But there are lessons taught down there
I want this child to learn.
I've looked this wide world over
in my search for teachers true,
And from the throngs that crowd life's lanes,
I have selected you.
Now will you give him all your love,
nor think the labor vain,
Nor hate Me, when I come to call to take him back again?"
I fancied that I heard them say, "Dear Lord,
Thy will be done.
For all the joy Thy child shall bring,
the risk of grief we'll run.
We'll shelter him with tenderness,
we'll love him while we may,
And for the happiness we've known, forever grateful stay.
But should the angels call for him,
sooner than we've planned,
We'll brave the bitter grief that comes and try to understand."
by Edgar Guest
To God's Chosen Parents of Trey Jones
Submitted by friends, Don and Eileen
In Memory of Trey Jones
10/1/86 - 11/17/99
TCF Atlanta Online Sharing
Anticipation And All
Barbara Parsons, Lawrenceville TCF
Mom to Robert Parsons (11/07/76-11/24/91) and Kevin
There have been several lately sharing their feelings of fall/autumn.
Wow, there was a time that I, too, dreaded fall. Spring and
fall are the most dramatic of the seasons and fall always represented to
me as much beauty as spring. The changing colors, the flower bulbs
maturing under the soil preparing for their entry into spring, and
the anticipation of holidays were a delight. My birthday (11/03)
and Robert’s birthday (11/07/76) were also another highlight to fall.
Birthdays were (and still are) always so special for our family.
After Robert’s death on 11/24/91, I learned what the word “anticipation”
meant, not as Webster states “pleasurable expectation”, but the anticipation
of a bereaved parent. There is little pleasure in anticipating their
birthday, their death date anniversary, Mother’s Day, Father’s Day, holidays,
etc. Planning for these days early on in our grief is like an albatross,
we want to do something special for our child/sibling, but the grief is
so heavy on our hearts, that we can barely think, much less make it a “memorable”
occasion. Another Webster definition of anticipation “ visualization
of a future event or state” which in some ways is a more accurate
way for us to understand the anticipation we feel. We spend
a lot of time and energy trying to visualize those upcoming events and
special days without our child/sibling that sometimes the reality of who
and what they still are to us gets lost in the pain.
Many have talked about having so many holidays, anniversaries, etc.
so close together time wise. This is true in my case also.
My birthday, 11/03, Robert’s birthday, 11/07, his heaven date, 11/24, Thanksgiving,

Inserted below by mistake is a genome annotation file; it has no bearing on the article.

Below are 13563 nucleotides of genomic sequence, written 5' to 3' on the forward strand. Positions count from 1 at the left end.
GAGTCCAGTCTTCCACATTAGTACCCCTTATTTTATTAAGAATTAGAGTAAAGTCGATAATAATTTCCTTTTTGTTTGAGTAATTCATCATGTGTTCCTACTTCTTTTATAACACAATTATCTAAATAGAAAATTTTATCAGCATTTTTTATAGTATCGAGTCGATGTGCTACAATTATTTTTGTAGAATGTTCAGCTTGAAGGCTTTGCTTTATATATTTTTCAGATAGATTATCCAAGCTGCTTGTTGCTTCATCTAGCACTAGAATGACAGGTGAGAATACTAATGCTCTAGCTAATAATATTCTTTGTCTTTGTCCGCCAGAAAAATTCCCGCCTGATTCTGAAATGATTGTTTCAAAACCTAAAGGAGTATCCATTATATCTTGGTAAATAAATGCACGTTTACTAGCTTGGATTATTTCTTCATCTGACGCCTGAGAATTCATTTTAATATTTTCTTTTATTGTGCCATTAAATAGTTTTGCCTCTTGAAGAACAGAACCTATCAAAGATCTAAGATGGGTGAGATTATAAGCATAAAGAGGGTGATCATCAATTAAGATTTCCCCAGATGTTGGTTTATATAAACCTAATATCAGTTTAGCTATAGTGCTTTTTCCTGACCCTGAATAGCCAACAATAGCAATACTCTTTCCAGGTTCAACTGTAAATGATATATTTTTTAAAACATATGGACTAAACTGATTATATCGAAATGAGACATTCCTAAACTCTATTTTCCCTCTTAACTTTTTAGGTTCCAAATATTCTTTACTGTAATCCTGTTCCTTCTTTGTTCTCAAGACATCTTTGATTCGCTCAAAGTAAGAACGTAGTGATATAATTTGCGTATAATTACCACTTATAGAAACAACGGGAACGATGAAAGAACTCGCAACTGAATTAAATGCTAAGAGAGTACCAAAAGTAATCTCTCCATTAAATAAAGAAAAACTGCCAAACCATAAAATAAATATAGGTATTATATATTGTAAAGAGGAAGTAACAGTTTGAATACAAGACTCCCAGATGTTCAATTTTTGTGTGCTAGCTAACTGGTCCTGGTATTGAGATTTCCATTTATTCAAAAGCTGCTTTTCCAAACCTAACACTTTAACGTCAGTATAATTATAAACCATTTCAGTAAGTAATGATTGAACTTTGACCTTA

and 2 other very close relatives have November birthdays. I have
struggled with “November” for almost 10 years now. After Robert’s
death, celebrating my birthday has been pretty much non-existent.
Thanks to my loving family, I was given a “new” birthday 2 years ago.
I was given a rebirth of June 3 (any year, any age I want to be).
We celebrate my birthday in June now which helps a lot and takes some of
the pressure and anticipation off when November rolls around.
I can also now celebrate Robert’s birthday, a special meal out with his
brother, Kevin, and a balloon lift-off just to let him know how much he
is loved and missed.
Well fall is here again and November is fast approaching. There
was a time when I yearned to be a bear so I could hibernate from mid-October
(when the anticipation begins) until the first of the year. That
would get me thru all “those” days of November and the holidays.
Now, even tho I still feel the anticipation days, I look at them thru different
eyes, thru the eyes of “mature” grief, seasoned by many autumns that
have passed since Robert’s death.
A Compassionate Friend
Dear Melanie's mom,
You've been much on my mind since your letter earlier this week. If
we knew each other, I'd come sit with you and listen (I'm as silent in
person as I am verbal on paper). While we share in common the loss of a
precious child, our situations are quite different. Troy lived for almost
forty years; in addition, we knew from the git go that, barring a miracle
(which, by the way, we did pray hard for) he wouldn't be with us for much
more than a year, if that. Finally, family and friends were and are faithful
and loving, including those who fall in the "get over it" camp. All this
is to say that as monumentally painful as Troy's death has been--and is--I
think that walking in your shoes would be all but impossible. It might
be worthwhile to get your family and friends to a TCF meeting; once they
hear the stories of others, stories that mirror each one in conclusion,
differing only in detail, they might just do a complete about face or at
least be given cause for further thought.
Today's offering from HEALING AFTER LOSS concludes with this: "As often
as I need to, I will tell my story." Remember that and take heart.
~Pam Troy, Troy Haney's (1960-2000) mom
Warm and Caring Prayers to all of you at TCF - You have helped me over
some Decembers with being some of my Roses. Today, I was with two
other mothers who lost their sons last year. One in April, One in
July and mine in October. It was our first time being with each other.
For me it was a very warm time. The Home where we gathered was all
bright and cheery. On her tree was ornaments from over the years.
But what caught my eye was the ornaments of her beloved son Jimmy.
It made me feel like I too can put up a tree this year and go through the